Tuesday, 24 May 2011


Dispatch, QM2: View from the bridge

By Donna Tunney
DonnaTunney-QUEENMARY2-200x115Travel Weekly's Donna Tunney is aboard the Queen Mary 2 for a transatlantic cruise. Her fifth dispatch follows. Click to read her first,secondthird and fourth dispatches.

You think you've got fuel-cost problems?

The Queen Mary 2 gets 29 feet to the gallon at full speed — about 39 mph. It’s one of the reasons why this 2,600-passenger ocean liner takes six days to cross the Atlantic — going slower saves some fuel, so the ship’s average speed is closer to 23 mph.

But the longer voyage also provides flexibility for the liner to maneuver away from bad weather when necessary, said Capt. Paul Wright.

During a tour of the bridge on the fourth day of our transatlantic sailing from New York, the amiable Wright described how the design of the ship is tailor-made for North Atlantic crossings.

"See the extended length of the bow," he said, pointing from one of the bridge windows. "You won't see that long bow on other ships. And this liner is deep — 10 meters of it is under the water, and with the reinforced steel hull, it sits much heavier in the water. This ship can battle through any kind of weather."

Fog and the potential for heavy weather are his biggest challenges, he said, but it's more a matter of "managing" the variables.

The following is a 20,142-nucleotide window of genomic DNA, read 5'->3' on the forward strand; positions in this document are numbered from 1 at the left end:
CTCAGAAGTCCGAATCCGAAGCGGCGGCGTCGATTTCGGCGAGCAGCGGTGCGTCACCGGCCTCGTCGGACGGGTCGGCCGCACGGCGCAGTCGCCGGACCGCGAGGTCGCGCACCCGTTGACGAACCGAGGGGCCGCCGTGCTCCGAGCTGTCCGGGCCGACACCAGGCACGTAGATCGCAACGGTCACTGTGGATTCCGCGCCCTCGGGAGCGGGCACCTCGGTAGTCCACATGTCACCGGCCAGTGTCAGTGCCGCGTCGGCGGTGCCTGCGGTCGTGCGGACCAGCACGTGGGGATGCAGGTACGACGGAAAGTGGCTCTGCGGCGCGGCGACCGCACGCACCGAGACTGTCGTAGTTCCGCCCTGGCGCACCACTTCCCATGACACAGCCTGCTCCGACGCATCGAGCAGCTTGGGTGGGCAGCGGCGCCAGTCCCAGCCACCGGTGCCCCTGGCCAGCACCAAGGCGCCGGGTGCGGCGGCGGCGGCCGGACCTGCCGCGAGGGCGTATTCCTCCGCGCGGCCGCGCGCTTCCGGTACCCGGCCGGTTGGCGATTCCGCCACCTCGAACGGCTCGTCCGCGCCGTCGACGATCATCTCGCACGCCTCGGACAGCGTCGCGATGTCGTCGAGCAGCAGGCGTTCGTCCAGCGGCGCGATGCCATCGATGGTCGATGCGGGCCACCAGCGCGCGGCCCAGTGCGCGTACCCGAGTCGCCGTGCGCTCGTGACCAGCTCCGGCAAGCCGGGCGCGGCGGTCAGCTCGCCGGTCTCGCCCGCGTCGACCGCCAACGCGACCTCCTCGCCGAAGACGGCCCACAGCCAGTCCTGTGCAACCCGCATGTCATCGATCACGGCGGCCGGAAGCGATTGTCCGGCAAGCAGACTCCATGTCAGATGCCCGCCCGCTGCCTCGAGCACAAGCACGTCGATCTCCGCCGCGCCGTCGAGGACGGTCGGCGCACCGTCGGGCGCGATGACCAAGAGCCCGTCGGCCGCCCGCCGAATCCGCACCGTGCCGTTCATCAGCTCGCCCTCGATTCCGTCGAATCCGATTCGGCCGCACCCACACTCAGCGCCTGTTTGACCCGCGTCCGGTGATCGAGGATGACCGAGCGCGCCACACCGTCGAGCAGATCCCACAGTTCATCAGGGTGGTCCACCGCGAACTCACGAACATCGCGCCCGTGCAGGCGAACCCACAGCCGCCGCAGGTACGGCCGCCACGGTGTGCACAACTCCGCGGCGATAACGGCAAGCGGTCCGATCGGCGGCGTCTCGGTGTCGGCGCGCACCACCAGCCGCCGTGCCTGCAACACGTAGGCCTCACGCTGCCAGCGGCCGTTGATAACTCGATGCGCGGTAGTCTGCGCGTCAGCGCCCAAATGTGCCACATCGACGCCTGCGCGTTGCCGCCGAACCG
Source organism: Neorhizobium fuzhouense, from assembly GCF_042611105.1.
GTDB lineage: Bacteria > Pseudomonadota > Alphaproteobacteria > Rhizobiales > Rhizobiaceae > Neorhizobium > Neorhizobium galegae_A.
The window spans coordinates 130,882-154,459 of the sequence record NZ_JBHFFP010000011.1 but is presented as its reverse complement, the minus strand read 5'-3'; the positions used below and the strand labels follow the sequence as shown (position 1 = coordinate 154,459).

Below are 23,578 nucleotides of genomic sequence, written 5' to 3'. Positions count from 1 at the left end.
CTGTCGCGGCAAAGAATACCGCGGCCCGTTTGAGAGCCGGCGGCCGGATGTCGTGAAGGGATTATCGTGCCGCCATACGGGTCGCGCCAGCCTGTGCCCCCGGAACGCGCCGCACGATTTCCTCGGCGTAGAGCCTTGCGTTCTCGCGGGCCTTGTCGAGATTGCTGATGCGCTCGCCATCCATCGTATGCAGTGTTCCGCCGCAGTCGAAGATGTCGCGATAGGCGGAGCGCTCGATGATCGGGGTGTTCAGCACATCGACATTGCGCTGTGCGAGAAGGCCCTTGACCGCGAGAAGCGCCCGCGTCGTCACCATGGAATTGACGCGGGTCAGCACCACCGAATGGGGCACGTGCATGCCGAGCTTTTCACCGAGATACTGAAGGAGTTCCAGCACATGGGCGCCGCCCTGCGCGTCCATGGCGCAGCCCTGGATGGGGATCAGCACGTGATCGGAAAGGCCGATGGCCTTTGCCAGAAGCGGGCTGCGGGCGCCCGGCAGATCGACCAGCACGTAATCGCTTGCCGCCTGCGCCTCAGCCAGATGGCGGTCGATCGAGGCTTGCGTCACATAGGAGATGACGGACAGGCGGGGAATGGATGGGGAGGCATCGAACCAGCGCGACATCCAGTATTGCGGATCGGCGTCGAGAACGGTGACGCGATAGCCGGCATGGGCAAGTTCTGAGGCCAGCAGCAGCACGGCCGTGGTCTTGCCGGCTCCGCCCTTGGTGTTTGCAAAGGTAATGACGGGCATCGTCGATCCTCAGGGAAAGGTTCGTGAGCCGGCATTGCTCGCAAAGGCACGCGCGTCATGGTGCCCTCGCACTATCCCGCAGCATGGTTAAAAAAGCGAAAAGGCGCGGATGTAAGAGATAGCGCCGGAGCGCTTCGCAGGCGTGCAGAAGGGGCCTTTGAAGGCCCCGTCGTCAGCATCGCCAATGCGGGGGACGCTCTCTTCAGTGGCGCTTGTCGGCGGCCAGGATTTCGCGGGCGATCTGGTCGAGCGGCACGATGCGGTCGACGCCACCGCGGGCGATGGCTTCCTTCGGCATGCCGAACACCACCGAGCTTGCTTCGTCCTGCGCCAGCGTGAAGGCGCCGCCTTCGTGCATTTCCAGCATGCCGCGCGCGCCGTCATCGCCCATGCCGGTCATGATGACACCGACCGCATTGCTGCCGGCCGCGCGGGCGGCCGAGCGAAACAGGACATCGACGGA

QueenMary2-Captain-DTSome passengers, said the captain, like to encounter bad weather while sailing aboard the Queen Mary 2 while others worry about icebergs.

"With our radar these days, there’s no cause to worry about that," he said. "It's funny that some ships, like the ones that sail Alaska, go looking for ice and we do all we can to avoid it."

A map on the bridge shows the nearest iceberg locations — more than 300 miles north of the Queen Mary 2's course to Southampton.

Wright has been sailing the seas for a long time, serving on container and cargo ships, ferries and hovercraft before joining Cunard Line in 1980. He was named captain of the Queen Victoria when it entered service in 2007 and was assigned to the Queen Mary 2 last fall.

He lives in a "sleepy" Cornwall village in southwest England when he's not on the high seas.